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Old 12-24-2010, 05:40 PM
Boyo Jim Boyo Jim is offline
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Mentioning side effects in drug advertisements

I read somewhere that advertisements for a particular drug must also note potential side effects. Please let me know if this is incorrect.

My specific question is how frequently a side effect must occur in the test subject population to make such notice necessary. Presumably a single occurrence my be coincidental and not necessarily linked to the drug being tested. I would guess that it must occur at a rate that would be statistically significant. However, that doesn't seem plausible either because me limited understanding of stats tells me that's 5%, and I just can't imagine anyone marketing a drug that kills 5% of the people who take it and simply noting that death is possible.
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Old 12-24-2010, 06:04 PM
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From the National Conference of State Legislatures - Marketing and Direct-to-Consumer Advertising (DTCA) of Pharmaceuticals (Updated November 2010)

Quote:
Direct-to-consumer advertising (DTCA) by pharmaceutical companies has always been somewhat controversial, with the US and New Zealand being the only two developed countries that allow such promotion. Direct-to-consumer advertisements in the US are broadcast on television and radio, are displayed on billboards, appear in the pages of magazines and newspapers, and are on the internet. The average American television viewer, for instance, can expect to spend as much as 16 hours per year watching such ads (Frosch et al. 2007).

Expansion of DTCA into broadcast media is a relatively recent phenomenon in the US For a number of years, the Food and Drug Administration (FDA) had guidelines requiring the advertiser to provide detailed information on usage and risks that is contained in the drug’s FDA-approved product label insert, thereby confining ads to print form. Expansion into broadcast DTCA was precipitated by the FDA’s regulatory changes in 1997 and in 1999. The new regulations require broadcast ads to include only “major statements” of the risks and benefits of the drug along with directions to alternate information sources for full disclosure. This clarification of what constitutes adequate disclosure removed a major barrier that had initially made TV and radio advertisements infeasible. DTCA spending subsequently increased from $150 million in 1993 to $4.24 billion in 2005. Specifically there was no broadcast advertising in 1993, but it now comprises the primary form of DTCA – amounting to $2.55 billion in 2005.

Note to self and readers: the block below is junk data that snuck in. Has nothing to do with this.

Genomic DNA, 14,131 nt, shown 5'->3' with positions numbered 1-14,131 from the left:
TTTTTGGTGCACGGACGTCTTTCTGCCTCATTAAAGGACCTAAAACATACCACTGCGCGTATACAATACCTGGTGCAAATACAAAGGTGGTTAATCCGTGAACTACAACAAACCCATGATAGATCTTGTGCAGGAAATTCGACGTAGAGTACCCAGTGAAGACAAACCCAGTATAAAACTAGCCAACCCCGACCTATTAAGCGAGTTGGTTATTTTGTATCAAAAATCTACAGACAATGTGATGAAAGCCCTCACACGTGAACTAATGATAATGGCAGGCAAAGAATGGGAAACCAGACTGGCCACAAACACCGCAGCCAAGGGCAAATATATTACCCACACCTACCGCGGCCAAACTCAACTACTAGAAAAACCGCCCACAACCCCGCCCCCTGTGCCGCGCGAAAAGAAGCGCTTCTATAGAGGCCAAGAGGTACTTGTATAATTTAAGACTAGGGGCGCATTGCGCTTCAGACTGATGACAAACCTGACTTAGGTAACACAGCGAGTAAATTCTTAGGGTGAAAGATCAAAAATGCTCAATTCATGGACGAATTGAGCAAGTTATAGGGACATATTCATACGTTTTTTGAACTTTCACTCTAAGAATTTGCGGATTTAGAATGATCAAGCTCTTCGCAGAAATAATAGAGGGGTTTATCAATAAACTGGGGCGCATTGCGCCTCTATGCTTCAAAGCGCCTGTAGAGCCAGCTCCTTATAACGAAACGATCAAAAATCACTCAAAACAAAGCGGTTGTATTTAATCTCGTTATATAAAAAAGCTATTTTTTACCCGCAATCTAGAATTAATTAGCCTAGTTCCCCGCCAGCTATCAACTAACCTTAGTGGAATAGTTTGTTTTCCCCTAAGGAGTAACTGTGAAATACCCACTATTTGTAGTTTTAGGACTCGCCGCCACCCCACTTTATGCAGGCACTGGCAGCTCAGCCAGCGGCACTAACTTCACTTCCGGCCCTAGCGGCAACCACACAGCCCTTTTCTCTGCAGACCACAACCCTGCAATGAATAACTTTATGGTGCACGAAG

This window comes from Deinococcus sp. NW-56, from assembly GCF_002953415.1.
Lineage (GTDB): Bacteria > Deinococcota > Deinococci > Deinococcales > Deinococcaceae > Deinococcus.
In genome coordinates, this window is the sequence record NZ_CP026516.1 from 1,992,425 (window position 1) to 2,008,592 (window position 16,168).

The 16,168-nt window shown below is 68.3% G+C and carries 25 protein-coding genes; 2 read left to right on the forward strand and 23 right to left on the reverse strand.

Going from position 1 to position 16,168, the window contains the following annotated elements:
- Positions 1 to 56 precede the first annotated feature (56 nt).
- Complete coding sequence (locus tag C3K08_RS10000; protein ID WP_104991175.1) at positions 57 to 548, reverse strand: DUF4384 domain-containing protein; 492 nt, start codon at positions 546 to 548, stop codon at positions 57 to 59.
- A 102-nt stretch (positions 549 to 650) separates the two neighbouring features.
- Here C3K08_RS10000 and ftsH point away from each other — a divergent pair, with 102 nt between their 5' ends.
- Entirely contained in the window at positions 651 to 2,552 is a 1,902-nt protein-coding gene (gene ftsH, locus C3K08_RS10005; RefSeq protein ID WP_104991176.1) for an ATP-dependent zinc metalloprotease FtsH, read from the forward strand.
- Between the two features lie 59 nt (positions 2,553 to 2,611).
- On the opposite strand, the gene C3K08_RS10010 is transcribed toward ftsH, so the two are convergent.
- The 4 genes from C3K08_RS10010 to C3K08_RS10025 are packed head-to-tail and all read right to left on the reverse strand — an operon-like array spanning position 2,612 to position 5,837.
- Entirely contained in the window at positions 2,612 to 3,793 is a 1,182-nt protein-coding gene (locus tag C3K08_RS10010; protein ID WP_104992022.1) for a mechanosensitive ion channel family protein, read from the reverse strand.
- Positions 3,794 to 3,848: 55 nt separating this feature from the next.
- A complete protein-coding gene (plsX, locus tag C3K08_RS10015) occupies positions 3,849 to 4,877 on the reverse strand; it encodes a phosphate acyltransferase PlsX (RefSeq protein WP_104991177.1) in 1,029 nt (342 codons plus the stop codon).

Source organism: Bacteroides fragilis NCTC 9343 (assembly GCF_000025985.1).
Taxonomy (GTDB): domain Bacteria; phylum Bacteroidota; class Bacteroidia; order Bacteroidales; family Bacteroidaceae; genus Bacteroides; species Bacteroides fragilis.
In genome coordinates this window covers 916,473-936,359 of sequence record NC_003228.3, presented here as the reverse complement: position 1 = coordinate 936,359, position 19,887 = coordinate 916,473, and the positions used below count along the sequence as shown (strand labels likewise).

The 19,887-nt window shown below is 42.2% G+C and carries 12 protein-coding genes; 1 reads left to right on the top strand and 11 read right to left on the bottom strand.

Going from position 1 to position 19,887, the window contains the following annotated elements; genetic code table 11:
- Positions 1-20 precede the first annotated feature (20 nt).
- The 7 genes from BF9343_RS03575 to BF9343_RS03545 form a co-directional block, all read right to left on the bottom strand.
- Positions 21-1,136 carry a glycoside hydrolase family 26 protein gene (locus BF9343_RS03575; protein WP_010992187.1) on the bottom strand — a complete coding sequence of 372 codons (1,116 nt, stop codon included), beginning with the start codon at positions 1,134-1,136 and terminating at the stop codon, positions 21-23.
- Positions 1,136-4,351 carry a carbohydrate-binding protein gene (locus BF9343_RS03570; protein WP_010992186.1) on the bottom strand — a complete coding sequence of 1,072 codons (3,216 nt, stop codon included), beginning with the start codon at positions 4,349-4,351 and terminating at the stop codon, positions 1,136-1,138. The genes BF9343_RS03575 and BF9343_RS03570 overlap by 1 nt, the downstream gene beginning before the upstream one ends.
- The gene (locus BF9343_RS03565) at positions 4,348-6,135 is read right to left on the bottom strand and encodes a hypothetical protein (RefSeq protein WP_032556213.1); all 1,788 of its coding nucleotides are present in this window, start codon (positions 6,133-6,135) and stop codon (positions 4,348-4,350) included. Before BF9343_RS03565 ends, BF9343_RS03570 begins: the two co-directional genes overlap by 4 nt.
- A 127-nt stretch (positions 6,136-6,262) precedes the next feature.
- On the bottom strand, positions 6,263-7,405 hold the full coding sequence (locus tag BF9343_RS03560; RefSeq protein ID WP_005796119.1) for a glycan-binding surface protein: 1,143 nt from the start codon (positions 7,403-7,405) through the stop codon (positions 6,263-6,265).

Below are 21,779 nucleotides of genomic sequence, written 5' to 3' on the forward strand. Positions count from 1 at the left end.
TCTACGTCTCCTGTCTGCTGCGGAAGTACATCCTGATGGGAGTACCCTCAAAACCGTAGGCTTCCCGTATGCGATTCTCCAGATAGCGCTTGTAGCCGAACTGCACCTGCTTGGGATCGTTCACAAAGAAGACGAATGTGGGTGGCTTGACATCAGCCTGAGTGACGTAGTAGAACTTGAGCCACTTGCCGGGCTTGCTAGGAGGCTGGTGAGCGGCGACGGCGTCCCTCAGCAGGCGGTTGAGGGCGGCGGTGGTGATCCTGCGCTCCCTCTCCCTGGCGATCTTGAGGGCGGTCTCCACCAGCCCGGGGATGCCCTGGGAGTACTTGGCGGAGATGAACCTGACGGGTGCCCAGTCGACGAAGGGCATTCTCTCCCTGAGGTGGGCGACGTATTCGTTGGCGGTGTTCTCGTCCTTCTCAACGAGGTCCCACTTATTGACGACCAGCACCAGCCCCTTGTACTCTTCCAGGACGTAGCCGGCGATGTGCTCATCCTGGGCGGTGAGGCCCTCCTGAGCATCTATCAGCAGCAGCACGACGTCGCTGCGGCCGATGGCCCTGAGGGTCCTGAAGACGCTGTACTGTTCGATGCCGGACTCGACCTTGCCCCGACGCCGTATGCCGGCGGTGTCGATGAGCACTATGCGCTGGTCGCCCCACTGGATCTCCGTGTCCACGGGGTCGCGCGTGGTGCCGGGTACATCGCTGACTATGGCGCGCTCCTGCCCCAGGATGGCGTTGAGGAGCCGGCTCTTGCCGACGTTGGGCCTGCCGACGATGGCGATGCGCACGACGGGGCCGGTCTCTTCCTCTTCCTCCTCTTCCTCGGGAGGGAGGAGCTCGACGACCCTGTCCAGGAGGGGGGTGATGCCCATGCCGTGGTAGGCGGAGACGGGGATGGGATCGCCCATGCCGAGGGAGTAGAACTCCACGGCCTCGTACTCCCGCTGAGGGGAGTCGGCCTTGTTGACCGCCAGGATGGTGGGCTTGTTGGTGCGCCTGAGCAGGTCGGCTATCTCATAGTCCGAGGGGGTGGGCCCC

http://www.voxeu.org/index.php?q=node/5135

FDA - Guidance for Industry Presenting Risk Information in Prescription Drug and Medical Device Promotion - DRAFT GUIDANCE (PDF Warning)
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Old 12-24-2010, 06:22 PM
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There is no specific number. As described in the Draft Guidance above, the probability and the severity of risks are weighed, as well as the approved use of the drug, the probable patient population, and the target of the ads. A serious side effect (like death) will usually be mentioned regardless of the actual risk, common side effects will be mentioned regardless of their severity, and moderate side effects will be mentioned or not, depending on their likelihood -- given who is likely to be taking the drug, and for what. Also be aware that advertising is not subject to pre-approval.
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Old 12-24-2010, 06:47 PM
Marley23 Marley23 is offline
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Quote:
Originally Posted by Boyo Jim View Post
I read somewhere that advertisements for a particular drug must also note potential side effects. Please let me know if this is incorrect.
I might be a little behind the times here, but I think the rule is a bit more nuanced than that: the ad has to include the side effects only if it makes specific claims about what the drug does. Other than that I agree with Nametag.